posted on Jun, 6 2008 @ 09:58 PM
That's an interesting topic, because I can see the argument both ways.
Yes, police often overstep their bounds. And prudence dictates, that if you are accused of a crime, you shouldn't do the accusers job for them. And
it certainly is your right to remain silent. It can also make a defence attorney's job easier, as there is less they have to worry about or counter
when making their case.
However, why should we have to remain silent to avoid having law enforcement do their jobs incorrectly? If everyone remained silent, through choice
or though fear, what would be the impetus for injustices to be corrected? And what kind of society would that lead to?
I find there is a certain admirable quality to forthrightness. I heard a story once (dunno how romanticized it was) about how Ben Franklin, at the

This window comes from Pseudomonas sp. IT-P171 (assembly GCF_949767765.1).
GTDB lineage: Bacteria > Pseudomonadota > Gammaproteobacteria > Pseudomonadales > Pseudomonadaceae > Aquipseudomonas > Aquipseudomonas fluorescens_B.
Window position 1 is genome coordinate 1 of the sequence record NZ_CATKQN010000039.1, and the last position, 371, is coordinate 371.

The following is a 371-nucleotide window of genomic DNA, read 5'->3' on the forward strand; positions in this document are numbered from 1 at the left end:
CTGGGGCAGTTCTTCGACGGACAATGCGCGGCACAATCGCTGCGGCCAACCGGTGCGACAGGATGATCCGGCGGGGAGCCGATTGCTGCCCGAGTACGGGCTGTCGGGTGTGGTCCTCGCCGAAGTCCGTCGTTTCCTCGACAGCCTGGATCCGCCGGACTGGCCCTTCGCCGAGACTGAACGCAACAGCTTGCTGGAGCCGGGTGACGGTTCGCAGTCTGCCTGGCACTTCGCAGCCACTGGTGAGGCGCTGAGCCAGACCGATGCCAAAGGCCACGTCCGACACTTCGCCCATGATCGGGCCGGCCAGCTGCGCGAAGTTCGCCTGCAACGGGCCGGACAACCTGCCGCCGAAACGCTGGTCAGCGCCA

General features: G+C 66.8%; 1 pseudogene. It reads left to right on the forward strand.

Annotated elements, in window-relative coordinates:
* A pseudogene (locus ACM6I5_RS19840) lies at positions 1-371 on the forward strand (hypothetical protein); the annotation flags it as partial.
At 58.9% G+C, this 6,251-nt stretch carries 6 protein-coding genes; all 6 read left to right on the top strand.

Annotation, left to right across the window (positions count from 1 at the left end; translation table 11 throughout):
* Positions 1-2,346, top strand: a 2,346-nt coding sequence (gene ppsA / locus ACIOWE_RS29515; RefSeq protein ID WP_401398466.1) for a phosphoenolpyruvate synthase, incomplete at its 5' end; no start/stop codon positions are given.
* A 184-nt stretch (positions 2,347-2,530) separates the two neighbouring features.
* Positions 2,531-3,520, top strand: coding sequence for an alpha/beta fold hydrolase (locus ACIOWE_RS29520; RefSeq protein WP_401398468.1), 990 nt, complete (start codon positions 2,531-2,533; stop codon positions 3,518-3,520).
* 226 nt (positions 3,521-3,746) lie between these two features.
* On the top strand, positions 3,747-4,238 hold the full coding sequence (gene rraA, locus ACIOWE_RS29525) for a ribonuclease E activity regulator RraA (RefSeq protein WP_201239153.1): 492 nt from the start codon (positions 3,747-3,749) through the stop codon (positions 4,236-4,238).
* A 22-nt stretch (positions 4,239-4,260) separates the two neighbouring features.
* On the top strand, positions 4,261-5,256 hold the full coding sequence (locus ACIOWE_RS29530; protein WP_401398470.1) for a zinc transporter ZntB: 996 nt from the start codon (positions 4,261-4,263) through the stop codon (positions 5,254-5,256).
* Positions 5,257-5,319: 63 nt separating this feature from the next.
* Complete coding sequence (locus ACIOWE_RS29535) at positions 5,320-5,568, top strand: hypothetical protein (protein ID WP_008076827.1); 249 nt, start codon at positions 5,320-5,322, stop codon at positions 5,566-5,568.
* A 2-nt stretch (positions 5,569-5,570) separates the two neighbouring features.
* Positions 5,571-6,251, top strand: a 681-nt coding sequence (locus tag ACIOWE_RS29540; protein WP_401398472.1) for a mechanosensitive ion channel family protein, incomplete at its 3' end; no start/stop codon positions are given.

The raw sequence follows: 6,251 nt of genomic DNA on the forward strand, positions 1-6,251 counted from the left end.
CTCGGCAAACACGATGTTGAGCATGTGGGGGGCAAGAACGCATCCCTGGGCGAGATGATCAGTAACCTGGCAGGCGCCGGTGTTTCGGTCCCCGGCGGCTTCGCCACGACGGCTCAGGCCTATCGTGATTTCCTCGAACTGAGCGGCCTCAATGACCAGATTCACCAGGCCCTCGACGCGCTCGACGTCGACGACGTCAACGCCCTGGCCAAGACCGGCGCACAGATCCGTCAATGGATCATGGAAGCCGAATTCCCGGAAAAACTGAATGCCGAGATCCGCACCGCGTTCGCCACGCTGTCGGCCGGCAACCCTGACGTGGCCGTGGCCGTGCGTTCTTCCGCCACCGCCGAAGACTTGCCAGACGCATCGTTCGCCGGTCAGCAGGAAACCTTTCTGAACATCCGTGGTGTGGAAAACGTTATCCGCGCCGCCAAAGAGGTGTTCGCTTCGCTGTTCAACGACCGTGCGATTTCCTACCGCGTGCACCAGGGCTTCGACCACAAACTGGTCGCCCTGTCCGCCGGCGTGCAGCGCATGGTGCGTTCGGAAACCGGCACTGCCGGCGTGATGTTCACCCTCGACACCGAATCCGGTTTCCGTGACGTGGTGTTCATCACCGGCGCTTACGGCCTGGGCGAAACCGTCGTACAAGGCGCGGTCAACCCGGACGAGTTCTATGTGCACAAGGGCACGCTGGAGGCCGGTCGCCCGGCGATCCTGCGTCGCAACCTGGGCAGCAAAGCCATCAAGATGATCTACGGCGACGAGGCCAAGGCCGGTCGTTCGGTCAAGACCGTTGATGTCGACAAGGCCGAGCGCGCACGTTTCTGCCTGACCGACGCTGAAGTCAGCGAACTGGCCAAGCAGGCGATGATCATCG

start of the revolutionary war, went to various countries looking for support for the revolutionary cause. People said he was crazy, that prudence
would dictate caution, but the idea was that he was an honest man, and he thought his cause was just. If it was unjust, best to face that and find
out. So he went anyway, and was undeterred by failure, until he finally started to succeed, and his efforts helped the cause for independence
immensely. I found that very inspiring.
But, to seek to make one's self a martyr for justice can be foolishness. And we're not all Ben Franklins. So, as in all things, I think a balanced
approach is wise -- stand on principle, but don't tilt at windmills.
[edit on 6-6-2008 by Ian McLean]